Shared-office giant WeWork opens its first Philadelphia location Wednesday, a validation of - and potential threat to - the city's large existing contingent of collaborative-workspace operators.
The 30,000-square-foot, two-story space at the former Schmidt's brewery building in Northern Liberties' Piazza development is the first of three shared-office facilities planned in the city by New York-based WeWork.
To follow in the fall are a 30,000-square-foot space at 1430 Walnut St. - a glass-walled retail building that also accommodates a Cheesecake Factory restaurant - and a 40,000-square-foot location on the 19th and 20th floors of 1601 Market St.
"We look for cities that have a robust mix of the right elements: a real percolating tech community, an active investment community, strong support from the city," said Dave McLaughlin, the company's eastern U.S. general manager. "All those pieces are in place here."
The six-year-old company comes to Philadelphia after opening more than 90 locations in 28 cities worldwide, reportedly accruing a valuation of about $16 billion. It is now the second-biggest provider of coworking space in the country, after the older - and arguably dowdier - Regus chain of business centers from Luxembourg.
WeWork's opening on the long-vacant lower levels of the Schmidt's building, beneath four floors of apartments, coincides with a rebranding campaign for the Piazza, which owner Kushner Cos. of New York is renaming the Schmidt's Commons after making upgrades to apartments. New retail tenants also are being sought.
The WeWork space features hallways of glassed-in offices along the aged industrial building's exposed brick walls, with lounges serving coffee and beer, a game room, and event areas.
One of its first tenants is New Hope-based MeetMe Inc., a social-networking app developer that's leasing a 14-desk office to tap central Philadelphia's growing pool of young, tech-savvy workers.
"As we recruit more people, we'll be able to recruit them directly here," said MeetMe's chief technology officer, Jonah Harris. "There's a large, untapped, creative group of engineers that we'll be able to harness."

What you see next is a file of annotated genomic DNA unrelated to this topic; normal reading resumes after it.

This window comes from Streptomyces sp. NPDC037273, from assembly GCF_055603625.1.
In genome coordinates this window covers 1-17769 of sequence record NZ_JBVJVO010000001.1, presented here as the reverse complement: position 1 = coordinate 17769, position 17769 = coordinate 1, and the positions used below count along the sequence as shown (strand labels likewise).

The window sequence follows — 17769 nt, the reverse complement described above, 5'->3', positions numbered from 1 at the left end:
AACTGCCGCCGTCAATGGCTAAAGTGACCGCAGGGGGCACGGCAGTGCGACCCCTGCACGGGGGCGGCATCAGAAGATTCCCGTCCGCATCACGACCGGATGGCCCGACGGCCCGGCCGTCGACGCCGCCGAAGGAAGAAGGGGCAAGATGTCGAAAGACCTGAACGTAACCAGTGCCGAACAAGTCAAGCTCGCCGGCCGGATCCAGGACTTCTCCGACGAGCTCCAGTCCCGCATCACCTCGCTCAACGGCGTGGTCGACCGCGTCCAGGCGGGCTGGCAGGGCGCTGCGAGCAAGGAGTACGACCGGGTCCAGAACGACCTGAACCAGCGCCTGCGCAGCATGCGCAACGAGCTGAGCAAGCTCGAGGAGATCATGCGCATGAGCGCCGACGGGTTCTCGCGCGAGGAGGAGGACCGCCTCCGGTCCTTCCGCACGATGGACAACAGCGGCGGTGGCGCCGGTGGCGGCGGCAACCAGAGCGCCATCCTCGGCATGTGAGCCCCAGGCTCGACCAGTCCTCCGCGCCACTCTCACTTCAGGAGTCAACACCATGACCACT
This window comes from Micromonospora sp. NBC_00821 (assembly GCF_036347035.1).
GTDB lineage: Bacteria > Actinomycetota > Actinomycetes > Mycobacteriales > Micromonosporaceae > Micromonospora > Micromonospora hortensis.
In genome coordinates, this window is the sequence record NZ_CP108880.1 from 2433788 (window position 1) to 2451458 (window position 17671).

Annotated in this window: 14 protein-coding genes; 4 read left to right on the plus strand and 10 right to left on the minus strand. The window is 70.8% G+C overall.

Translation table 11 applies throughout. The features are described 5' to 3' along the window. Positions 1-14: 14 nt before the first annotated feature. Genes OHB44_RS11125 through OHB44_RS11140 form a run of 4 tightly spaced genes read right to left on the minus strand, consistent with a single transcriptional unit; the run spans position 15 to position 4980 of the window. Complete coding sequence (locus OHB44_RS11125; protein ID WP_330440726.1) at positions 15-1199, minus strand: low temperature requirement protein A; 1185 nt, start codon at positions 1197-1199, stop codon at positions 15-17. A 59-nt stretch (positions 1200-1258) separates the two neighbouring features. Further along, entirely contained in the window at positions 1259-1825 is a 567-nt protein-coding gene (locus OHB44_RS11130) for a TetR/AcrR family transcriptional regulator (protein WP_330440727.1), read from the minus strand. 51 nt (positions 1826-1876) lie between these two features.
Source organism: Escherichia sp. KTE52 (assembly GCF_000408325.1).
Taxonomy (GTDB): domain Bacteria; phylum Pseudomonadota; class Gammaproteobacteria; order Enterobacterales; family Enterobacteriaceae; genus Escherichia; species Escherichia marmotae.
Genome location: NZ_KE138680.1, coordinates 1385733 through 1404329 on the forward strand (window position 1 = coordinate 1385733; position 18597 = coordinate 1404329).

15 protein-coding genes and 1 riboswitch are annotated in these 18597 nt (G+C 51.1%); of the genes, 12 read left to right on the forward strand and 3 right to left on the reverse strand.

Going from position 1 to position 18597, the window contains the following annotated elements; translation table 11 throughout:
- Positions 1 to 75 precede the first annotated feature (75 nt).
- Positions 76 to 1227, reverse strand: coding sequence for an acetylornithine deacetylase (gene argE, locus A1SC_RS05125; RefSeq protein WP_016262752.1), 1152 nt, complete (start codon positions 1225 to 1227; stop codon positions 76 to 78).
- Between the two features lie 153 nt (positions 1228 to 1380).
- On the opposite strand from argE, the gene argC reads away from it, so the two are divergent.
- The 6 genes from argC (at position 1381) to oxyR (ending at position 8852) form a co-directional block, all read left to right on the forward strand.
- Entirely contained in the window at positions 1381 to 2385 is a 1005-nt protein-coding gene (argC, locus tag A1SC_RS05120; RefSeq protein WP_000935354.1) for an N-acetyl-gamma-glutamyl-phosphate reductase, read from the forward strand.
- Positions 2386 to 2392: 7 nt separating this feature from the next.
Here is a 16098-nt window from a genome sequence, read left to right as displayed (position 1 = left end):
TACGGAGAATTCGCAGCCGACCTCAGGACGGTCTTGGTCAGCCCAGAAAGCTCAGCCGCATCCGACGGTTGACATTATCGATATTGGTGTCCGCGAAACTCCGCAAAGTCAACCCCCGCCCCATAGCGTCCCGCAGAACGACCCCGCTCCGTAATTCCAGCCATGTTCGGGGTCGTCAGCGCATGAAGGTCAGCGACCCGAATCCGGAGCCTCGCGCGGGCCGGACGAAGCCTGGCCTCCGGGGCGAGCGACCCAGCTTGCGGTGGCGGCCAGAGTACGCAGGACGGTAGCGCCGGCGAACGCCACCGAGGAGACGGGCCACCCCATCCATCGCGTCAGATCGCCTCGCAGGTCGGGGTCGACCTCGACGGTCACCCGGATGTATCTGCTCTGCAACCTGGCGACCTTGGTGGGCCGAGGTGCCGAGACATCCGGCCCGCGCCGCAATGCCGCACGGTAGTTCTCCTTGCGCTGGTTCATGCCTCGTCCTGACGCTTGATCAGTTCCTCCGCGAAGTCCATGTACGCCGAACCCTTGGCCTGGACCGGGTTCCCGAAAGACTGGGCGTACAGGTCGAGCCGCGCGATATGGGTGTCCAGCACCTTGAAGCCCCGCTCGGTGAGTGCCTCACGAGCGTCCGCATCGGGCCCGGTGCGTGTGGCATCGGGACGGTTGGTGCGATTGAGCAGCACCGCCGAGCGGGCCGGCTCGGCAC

WeWork is entering a market already dense with similar providers, from national operators such as Arlington, Va.-based MakeOffices, to smaller, locally based ones like Benjamin's Desk.
They account for about 400,000 square feet of existing or planned coworking space throughout Center City and University City, according to a March report by commercial real estate services firm JLL. That's more than enough to fill the Dow building at Sixth and Market Streets.
WeWork brings to the mix a massive scale that enables it to deliver high-end space at competitive prices, while linking members to its global online network of potential contacts and collaborators, McLaughlin said.
"Doing something at the scale that we're doing it, it's not just bigger, it's substantively different," he said. "The critical mass in the community and our ability to invest back into the platform is just that much greater."
Joe Taylor Jr., marketing chief for Benjamin's Desk, said WeWork's arrival shouldn't trouble the city's existing shared-office providers because demand for coworking space will rise as the city's tech industry grows and as independent contractors take an ever-greater share of its workforce.
"It validates what Benjamin's Desk has been doing for a long time," Taylor said. "Philly is a place where there is so much opportunity that the national folks are coming to town."
But Brad Denenberg, founder of the now-defunct Seed Philly business incubator and coworking business, said the city's smaller operators will have trouble competing with WeWork's offerings, such as the convenience of being able to easily book office space around the world online.
"If I were in the traditional coworking-space business, I would be very afraid that WeWork is going to eat everyone's lunch," Denenberg said.